If you’re looking to enroll in health insurance, especially around open enrollment, you need to be aware of some of the most common health insurance scams! Scamming is a billion dollar industry and you don’t want to be their latest customer!
How to Spot and AVOID a Scam
No one should be calling you unsolicited asking for your private information. No one from the government should be calling asking for your private information, especially credit card information. Even if it’s a call back from healthcare.gov, they won’t ask you for payment information. This is your first red flag.
Now, sometimes we put in our information on a website and may get a call back that we’ve completely forgotten about- we’ve all done it. But before you give away any private information, make sure to do your research.
Google is your friend. Search online for the name of the company and read reviews.
Ask specific questions and expect specific answers. If you ask a question about your intended plan’s deductible, copay, premium, etc… you should be able to get a specific answer. If they are vague or evasive, proceed with caution.
Ask for a complete copy of the statement of benefits or policy of the plan you’re interested in. Honestly, you should do this anyway for your records.
If you’re leary, check with your state insurance commissioner to make sure the company is legit.
Some of the most common health insurance scams are:
- Medical Identity Theft
- Fake Discount Plans & Cards
- Marketing Scams
You’ll most likely be targeted with an unsolicited phone call OR someone claiming to be returning your phone call.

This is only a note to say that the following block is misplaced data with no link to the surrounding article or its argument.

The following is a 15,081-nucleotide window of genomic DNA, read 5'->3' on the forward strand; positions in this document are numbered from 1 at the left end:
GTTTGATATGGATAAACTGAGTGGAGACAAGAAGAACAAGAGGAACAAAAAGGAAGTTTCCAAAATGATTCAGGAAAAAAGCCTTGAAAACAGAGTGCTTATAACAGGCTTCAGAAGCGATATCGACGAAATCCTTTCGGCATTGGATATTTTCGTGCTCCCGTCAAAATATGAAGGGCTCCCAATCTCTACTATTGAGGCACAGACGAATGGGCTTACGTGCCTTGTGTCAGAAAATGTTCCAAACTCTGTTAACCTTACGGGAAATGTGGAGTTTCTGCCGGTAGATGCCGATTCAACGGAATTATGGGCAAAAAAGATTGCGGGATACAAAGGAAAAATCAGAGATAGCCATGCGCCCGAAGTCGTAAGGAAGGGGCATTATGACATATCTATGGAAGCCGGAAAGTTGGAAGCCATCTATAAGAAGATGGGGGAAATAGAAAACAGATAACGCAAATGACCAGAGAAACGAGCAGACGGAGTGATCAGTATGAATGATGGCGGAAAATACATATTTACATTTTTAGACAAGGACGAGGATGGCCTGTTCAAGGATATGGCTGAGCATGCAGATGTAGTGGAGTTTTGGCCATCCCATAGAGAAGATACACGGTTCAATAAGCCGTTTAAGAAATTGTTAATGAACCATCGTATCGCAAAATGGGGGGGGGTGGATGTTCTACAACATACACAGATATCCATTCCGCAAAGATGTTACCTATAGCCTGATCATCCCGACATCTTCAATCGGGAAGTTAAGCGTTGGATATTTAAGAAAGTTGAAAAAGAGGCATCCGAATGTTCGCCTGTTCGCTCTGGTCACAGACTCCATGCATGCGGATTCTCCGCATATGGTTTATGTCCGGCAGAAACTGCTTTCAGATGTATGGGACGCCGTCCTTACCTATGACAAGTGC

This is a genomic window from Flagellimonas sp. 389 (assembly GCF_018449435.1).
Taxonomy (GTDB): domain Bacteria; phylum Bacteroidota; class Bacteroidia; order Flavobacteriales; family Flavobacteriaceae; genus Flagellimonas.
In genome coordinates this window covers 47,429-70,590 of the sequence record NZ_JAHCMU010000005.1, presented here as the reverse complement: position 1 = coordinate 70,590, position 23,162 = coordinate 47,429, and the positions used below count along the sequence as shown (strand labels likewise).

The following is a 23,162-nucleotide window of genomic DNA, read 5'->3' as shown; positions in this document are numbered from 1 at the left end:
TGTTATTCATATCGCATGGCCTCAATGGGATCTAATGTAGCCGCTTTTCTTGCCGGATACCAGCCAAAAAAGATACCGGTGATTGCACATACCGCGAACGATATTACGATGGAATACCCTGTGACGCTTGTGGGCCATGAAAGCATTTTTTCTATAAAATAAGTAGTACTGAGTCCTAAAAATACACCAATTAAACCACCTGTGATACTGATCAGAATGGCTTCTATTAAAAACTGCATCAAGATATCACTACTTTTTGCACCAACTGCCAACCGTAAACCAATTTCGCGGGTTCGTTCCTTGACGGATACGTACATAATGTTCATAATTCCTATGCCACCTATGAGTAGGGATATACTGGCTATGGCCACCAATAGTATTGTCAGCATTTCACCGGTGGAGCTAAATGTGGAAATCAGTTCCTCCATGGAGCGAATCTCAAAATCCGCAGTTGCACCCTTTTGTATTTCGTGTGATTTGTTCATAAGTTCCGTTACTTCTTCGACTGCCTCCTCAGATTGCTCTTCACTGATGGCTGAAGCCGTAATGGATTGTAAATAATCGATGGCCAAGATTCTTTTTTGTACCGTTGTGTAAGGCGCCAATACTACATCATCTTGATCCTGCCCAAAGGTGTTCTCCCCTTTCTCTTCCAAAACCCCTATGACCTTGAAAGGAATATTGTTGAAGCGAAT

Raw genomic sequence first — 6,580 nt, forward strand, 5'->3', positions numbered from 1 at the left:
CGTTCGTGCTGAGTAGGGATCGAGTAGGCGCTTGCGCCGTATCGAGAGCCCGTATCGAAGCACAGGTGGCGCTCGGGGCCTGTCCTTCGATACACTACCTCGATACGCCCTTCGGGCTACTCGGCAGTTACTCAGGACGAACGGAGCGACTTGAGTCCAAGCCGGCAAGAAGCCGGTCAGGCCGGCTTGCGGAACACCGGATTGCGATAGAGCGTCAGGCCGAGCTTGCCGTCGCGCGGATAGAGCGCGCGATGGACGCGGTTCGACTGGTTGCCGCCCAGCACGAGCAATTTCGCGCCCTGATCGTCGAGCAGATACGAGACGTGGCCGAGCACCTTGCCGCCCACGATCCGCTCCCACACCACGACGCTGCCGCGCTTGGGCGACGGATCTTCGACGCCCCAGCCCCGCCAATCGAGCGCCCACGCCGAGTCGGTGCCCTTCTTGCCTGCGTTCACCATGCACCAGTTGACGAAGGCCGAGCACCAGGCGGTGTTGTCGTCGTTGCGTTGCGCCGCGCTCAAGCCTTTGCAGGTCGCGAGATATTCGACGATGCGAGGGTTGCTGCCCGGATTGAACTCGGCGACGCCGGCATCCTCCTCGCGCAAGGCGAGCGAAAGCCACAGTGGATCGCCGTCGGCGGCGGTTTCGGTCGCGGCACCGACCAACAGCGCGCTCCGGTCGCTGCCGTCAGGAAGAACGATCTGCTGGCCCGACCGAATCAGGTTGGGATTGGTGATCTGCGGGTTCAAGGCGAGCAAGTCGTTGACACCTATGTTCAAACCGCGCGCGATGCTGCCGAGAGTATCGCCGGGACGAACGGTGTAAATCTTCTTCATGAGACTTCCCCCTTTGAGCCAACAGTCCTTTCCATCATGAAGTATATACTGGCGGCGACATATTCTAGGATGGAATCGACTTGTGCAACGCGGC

Medical Identity Theft:
This is a type of identity theft wherein the thief will gain access to your private information. They may pretend to be from the government and need you to verify your social security. They may claim to need your social security to see what plans are available. Neither of these statements are true. Always be wary of giving out your private information to an untrusted source. If you fall victim to one of these types of scams, you may be charged fraudulently or have a policy (that you didn’t approve) set up under your name.
Fake Discount Plans & Cards:
This one is tricky because it may or may not be a scam. There are medical discount cards available and if you purchase a legitimate one, it may provide savings. However, these discount cards are NOT insurance. They will not pay out your medical claims. If the voice on the other end of the phone is talking about “premiums” or “copays”, at the very least proceed with caution.
If you fall prey to a marketing scam, it can really cost you big! You may be contacted by a fake insurance agent calling to collect your monthly premium. The problem is, they’re not from the insurance company and your money doesn’t go towards your plan. This is a multi million dollar industry so this type of scam is more common than you may think.
How to Report a Scam
If you think that you’ve been a victim or intended victim of a scam, report it! Help prevent it from happening to someone else. You can report it to the FTC or to healthcare.gov by dialing 1-800-318-2596 (TTY: 1-855-889-4325).
If you’d like our assistance, you can reach us at iHealthBrokers at 888-918-0518 or schedule a call today! Our services are 100% FREE!
Jesse Smedley is the Principal Broker for iHealthBrokers and the founder, president, and CEO of Smedley Insurance Group, Inc. and iHealthBrokers.com. Since the inception of SIG in 2007, Jesse has been dedicated to helping people save money on their health insurance by providing them with resources to educate themselves on all their health insurance options, both under age 65 and Medicare beneficiaries. He is featured in many publications as well as writes regularly for expert columns regarding health insurance and Medicare.